Metternich – temporary custody

On February 18, 1943 around 11 am [Note 1], I along with KS Ammer was responsible for transporting the prisoner named Scholl from the university to the police station. Directly in front of the entrance to the university, Scholl suddenly turned to his right and said to a man something along the lines of: “Tell him I won’t be coming home this evening!” Continue reading

Immediate aftermath of arrests (Alexander Schmorell)

Now I will return to February 18, 1943, when Hans Scholl was taken into custody at the university for suspicion of distributing treasonous leaflets.

As I have already stated, Scholl and I spoke a day or two earlier about setting out the remaining leaflets, perhaps at the University of Munich. We did not make any more specific plans regarding when this was to take place or who should carry it out. Continue reading

Schmauβ re Gestapo arrest of Scholls

Schmauβ: The University of Munich’s Chief Privy Councilor Hefner immediately advised the State Police Headquarters in Munich of this incident. They immediately occupied the university building (which had been sealed off in the meantime), together with a large number of municipal police officials. Several hundred leaflets with the inscriptions “Fellow Students!” or “German Students” were seized in the university building. Continue reading

Schmid’s apprehension of Hans and Sophie Scholl

As I made my usual rounds throughout the university buildings today, February 18, 1943 around 11:15 am, and in so doing went down the stairs of the Lichthof [Note 1], I saw that a large amount of paper had been thrown from the Lichthof platform on the third floor [Note 2]. From where I stood, I could not see the place the paper was thrown from. But it was equally impossible for whoever was in the third floor hallway to see me without further ado. Continue reading

Scheidhammer

Statement made by Jakob Schmid on February 18, 1943:

I took them [Note 1] to the property management office. Together with the supervisor, Secr. Scheidhammer, I led the detainees to the legal representative/trustee, RR Hefner, who informed the police. The detectives frisked the students whom I had detained. In so doing, they found several leaflets (folded) in the pockets of the male student. They secured these. In addition, I had observed that the male student had dropped several scraps of paper on the floor, or rather that he tried to drop the paper so it mingled with other papers in the room. Continue reading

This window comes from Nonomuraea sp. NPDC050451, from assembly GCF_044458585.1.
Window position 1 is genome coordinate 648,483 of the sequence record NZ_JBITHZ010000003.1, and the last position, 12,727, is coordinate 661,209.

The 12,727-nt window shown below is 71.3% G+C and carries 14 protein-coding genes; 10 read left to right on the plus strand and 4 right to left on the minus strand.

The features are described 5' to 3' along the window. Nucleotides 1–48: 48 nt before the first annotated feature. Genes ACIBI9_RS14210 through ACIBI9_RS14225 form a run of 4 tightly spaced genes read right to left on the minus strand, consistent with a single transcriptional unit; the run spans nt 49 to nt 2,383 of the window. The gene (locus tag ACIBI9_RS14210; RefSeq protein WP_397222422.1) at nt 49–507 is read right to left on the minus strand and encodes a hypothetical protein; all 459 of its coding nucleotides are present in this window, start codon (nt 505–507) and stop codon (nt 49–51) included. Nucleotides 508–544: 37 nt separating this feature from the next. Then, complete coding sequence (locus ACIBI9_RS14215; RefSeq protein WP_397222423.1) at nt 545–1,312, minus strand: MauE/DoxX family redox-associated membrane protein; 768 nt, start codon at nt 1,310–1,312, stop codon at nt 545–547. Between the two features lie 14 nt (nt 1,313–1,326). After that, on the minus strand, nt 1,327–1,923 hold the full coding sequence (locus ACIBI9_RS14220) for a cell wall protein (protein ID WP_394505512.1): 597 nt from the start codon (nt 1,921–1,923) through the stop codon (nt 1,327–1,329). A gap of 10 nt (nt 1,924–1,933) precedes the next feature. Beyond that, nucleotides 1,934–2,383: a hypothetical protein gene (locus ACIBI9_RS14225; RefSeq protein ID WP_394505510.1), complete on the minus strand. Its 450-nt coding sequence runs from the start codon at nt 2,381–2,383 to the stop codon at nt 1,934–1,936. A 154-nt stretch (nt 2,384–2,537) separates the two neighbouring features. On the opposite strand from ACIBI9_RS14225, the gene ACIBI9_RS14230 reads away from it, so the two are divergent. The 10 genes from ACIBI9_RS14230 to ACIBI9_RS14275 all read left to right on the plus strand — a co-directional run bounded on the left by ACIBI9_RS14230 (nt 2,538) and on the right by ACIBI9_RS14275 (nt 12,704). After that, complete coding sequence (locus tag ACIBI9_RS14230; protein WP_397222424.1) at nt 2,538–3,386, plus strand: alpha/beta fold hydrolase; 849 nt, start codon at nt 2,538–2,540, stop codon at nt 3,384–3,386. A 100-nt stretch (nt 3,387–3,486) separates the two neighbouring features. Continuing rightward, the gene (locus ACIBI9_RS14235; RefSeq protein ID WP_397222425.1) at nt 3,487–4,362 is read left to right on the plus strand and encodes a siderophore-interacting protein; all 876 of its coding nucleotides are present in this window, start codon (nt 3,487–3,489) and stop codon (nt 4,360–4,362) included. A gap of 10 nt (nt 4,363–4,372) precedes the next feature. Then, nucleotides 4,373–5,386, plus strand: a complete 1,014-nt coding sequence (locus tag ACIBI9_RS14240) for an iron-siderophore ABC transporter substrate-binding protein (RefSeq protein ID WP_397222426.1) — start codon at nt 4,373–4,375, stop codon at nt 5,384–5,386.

Hans Scholl revised story re Schmid

I had hardly finished doing so when I observed that the janitor was trying to follow us up to the third floor [German second floor]. And indeed, my sister and I were only a few meters away from the spot where I had thrown the leaflets before this man came up to us, declared that we were under arrest, and told us to our face that we had just thrown leaflets into the Lichthof. Continue reading

Schmauβ re Schmid

Schmauβ: On February 18, 1943 around 11:15 am, Jakob Schmid, who resides at Türken Str. 33/I and is the maintenance man employed by the University of Munich, was making his rounds. He noticed that a large quantity of leaflets were thrown off the third floor platform of the university’s Lichthof. Schmid immediately made his way to the place in question and determined that the student Hans Scholl and his sister Sophie Scholl were the presumptive perpetrators, since no one else was nearby. Continue reading

Sophie Scholl’s revised story

Question: Due to the circumstances under which you were apprehended in the university, you and your brother are currently under strong suspicion of having brought the leaflets in question into the university inside the suitcase and distributed them there. There are a number of circumstances that justify this suspicion. I hereby strongly advise you to tell the unqualified truth specifically with regards to this question, without consideration of contingent minor details. Continue reading

Scholl encounter with Willi Graf and Traute Lafrenz

Question: Did you meet anyone you knew on the way from your apartment to the university?

Answer: I did not meet anyone on the way, but directly in front of the entrance to the university on Ludwig Street, I met the medical student Willi Graf (resides at Mandl Str. 1 c/o Bersche [sic]) and the medical student Traude [sic] Lafrenz, residence unknown. Continue reading

Willi Graf leaves class early

I had to leave the lecture about 10:50 am, because I had to be in the neurology clinic on Nussbaum Street by 11:15 am. I did not see the Scholl siblings when I left the university. If I had encountered them, it would not have escaped my notice, because it is not often that people enter the university carrying a suitcase.

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Source: Fourth interrogation of Willi Graf, February 26, 1943